In a press release, the supervisor’s office states that California Highway Patrol (CHP) statistics show the two-lane, rural highway has become more dangerous since the opening of the casino.

The CHP reported that there were 99 collisions on rural SR-94 from early October to the end of last month. From 2011 to 2015, the same road averaged 92 collisions a year. Additionally, 39 of the collisions from October to May involved injuries, exceeding the annual average of 38.

“Caltrans needs to do its job and complete road improvements it had promised in anticipation of the casino,” Supervisor Jacob said in a press release. “The agency is shirking its responsibilities and motorists are paying the price.”

Jacob, who was joined by Steele Canyon High School Principal Don Hohimer, president of the Jamul Action Committee, and a retired Sheriff’s Department Commander at a Jamul community gathering, predicted dangerous backcountry highways in response to the casino last summer.

In a letter sent that same day to local Caltrans Director Laurie Berman, Jacob called on the agency to block access to the casino until additional traffic signals and other safety measures were implemented.

“More than ever, recent traffic statistics underscore the need for swift action,” Jacob wrote in the letter.

Jacob also wrote to Jennifer Hill, the regional director with the state Department of Alcohol Beverage Control. In that letter, she criticized the agency for allowing the casino to operate with an interim liquor license, despite the added public safety risks.

“I am writing to request that the California Alcohol Beverage Control (ABC) immediately rescind the Jamul Indian Village (JIV) interim operating permit to serve alcohol,” she wrote. “I am also requesting that no liquor license be considered for the JIV casino until all of the traffic mitigation in the Caltrans Final Environmental Impact Report (FEIR), and the intergovernmental agreement with the County of San Diego is completed.”

First ever operation performed in La Mesa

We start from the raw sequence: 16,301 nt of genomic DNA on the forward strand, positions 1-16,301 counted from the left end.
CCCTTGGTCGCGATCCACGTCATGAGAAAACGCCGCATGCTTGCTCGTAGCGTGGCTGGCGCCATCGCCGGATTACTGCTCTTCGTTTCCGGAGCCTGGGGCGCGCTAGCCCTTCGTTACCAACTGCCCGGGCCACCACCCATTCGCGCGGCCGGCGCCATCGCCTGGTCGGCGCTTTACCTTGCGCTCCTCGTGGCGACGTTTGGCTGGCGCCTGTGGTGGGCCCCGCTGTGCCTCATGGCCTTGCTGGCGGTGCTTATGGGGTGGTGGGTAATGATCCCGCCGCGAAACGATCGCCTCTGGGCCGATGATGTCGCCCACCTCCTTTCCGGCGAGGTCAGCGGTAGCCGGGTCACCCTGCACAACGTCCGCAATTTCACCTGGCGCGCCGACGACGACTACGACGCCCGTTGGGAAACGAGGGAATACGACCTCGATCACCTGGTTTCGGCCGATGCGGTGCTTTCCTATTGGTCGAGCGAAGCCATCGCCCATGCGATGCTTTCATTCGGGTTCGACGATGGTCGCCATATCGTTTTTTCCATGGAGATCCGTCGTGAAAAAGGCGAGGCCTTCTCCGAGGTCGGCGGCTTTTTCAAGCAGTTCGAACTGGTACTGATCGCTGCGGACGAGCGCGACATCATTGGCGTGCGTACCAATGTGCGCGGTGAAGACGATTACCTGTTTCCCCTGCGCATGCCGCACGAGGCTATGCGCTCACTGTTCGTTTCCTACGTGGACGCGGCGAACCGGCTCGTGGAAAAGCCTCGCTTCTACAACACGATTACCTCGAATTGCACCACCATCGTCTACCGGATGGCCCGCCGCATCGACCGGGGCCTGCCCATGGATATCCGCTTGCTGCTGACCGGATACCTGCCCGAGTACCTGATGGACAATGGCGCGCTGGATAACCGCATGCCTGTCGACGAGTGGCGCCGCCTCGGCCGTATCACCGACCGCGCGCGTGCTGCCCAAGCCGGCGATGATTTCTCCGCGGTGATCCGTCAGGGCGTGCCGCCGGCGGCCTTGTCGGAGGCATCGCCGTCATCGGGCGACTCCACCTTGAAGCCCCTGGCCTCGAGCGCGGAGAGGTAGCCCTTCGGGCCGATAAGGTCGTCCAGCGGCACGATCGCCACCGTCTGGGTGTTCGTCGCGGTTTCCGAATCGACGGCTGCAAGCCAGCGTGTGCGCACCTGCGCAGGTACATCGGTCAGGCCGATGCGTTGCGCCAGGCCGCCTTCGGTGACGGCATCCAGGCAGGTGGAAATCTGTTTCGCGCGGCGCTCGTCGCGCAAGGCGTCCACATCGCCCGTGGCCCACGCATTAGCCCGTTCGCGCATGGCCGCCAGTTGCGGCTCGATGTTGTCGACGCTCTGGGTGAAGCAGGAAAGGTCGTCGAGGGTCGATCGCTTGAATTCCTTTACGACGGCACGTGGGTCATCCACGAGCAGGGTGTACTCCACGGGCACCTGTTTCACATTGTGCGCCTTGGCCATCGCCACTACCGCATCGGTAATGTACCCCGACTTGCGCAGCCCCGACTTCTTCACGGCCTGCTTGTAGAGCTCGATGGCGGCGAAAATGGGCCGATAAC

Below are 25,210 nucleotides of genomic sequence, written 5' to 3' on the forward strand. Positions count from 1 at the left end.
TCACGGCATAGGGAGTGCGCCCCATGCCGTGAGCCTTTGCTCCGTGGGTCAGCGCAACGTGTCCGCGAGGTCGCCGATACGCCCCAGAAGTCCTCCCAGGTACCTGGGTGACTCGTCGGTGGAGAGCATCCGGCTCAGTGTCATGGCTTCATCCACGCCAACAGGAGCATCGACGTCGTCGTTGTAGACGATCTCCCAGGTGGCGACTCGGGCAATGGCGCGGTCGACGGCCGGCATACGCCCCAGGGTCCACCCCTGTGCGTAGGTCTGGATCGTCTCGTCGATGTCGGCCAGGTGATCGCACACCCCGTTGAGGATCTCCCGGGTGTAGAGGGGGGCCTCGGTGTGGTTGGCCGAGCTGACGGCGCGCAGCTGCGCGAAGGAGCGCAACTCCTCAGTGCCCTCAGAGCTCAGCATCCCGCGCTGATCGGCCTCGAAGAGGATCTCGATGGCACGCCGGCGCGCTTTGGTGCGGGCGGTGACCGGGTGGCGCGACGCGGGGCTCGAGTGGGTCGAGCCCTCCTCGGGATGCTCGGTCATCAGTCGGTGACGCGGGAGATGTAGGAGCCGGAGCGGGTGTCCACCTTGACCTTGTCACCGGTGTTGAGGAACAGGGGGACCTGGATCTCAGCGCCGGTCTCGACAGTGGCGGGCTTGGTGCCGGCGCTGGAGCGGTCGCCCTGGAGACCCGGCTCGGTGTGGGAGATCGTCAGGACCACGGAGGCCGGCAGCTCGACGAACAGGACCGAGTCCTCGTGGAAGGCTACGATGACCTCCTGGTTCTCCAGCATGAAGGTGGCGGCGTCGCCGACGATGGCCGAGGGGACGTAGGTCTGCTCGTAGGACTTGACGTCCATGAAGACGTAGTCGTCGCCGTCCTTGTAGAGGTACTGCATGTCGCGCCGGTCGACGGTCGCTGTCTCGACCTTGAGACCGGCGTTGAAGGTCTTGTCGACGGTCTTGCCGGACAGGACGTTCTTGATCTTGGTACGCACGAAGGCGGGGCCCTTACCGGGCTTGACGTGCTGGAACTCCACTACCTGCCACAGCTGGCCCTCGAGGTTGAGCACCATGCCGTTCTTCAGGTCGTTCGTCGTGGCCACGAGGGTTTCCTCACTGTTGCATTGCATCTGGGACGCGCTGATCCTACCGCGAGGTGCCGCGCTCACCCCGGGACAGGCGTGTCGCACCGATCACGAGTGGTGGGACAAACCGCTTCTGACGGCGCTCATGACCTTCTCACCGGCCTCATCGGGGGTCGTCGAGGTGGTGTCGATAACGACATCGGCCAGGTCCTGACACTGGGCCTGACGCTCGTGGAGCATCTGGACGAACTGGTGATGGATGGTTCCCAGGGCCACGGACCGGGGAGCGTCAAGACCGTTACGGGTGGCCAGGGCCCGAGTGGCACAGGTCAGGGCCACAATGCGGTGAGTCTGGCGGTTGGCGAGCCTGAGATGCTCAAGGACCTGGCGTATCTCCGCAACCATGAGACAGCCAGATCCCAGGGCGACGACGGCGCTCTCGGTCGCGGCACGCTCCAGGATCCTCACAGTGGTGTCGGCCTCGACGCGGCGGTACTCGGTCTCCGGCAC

On Tuesday, July 25, Dr. Scott A. Hacker became the only San Diego surgeon to ever use the NUSurface Meniscus Implant in a knee replacement surgery.

Dr. Hacker, who is an expert in arthroscopic surgery, total joint replacements, sports medicine and fracture care, partnered with Active Implants, a company that develops orthopedic implant solutions, to perform the surgery at the Grossmont Orthopedic Medical group located at 5565 Grossmont Center Drive, #256.

Carlsbad resident and father Justin Marchand was the recipient of the implant.

The NUSurface meniscus replacement procedure will give relief to Justin Marchand’s knee pain. (Courtesy Grossmont Orthopedic Medical)

Marchand tore his meniscus in his left knee twice, first while practicing Brazilian Jiu-Jitsu drills and the second while jogging. He went through two partial meniscectomies to treat the tears but continued to suffer from constant pain and swelling in his knee. His knee became extremely vulnerable to any type of sudden movement and made him limit all of sports activities, including mountain biking, skiing and hiking.

“There aren’t many great options for patients like Justin, who experience persistent knee pain following meniscus surgery but are too young for knee replacement surgery,” Dr. Hacker said in a press release. “We hope the SUN study finds that the NUsurface implant alleviates pain in these patients, as well as helps them delay or avoid knee replacement surgery. Patients routinely ask me for something simple that could be put in the joint – this is that option they have been waiting for.”

Following his surgery, where the implant was placed into his left knee joint through a small incision, he will now undergo a six-week rehabilitation program, after which time he can begin to resume work, leisure and sports activities.

“For the last four years, I had resigned myself to living with knee pain and limited mobility,” Marchand said in a press release. “As a father of six children, it has been particularly heartbreaking because I have not been able to go surfing with my kids or participate in the outdoor activities we love. I am hopeful that the NUsurface Implant will help me get back to my active lifestyle and allow me to go hiking with my family without persistent knee pain.”

For more information about the SUN study visit or call 844-680-8951.

La Mesa Rotary holds a shoe drive

La Mesa Rotary, located at 4975 Memorial Drive, is holding a shoe drive from Aug. 1-Oct. 1 to send to Haitians and Africans in need.

Based on the total weight of shoes collected, Funds2Orgs will issue the Rotary a check which they can use to benefit local and international charities supported by the Rotary, one of which is the total eradication of polio.

Funds2Orgs is a social enterprise company based in Orlando, Florida that redistributes donated shoes throughout their network of small business partners. Funds2Orgs works with micro-entrepreneurs in “helping them create, maintain and grow small businesses in developing countries where economic opportunity and jobs are limited.”

Proceeds from the sales of the shoes collected in shoe drive fundraisers are used to feed, clothe and house families.

“We are excited about our shoe drive,” said Marsha Starr, Shoe Drive chairperson in a press release. “We know that most people have extra shoes in their closets they would like to donate to us. By doing so, we have the chance to help families in developing nations who need economic opportunities. It’s a win-win for everyone.”

You can help by donating all gently worn, used and new shoes at 6804 Murray Park Drive, San Diego, CA 92119. For more information about the drive, you can email Marsha Starr at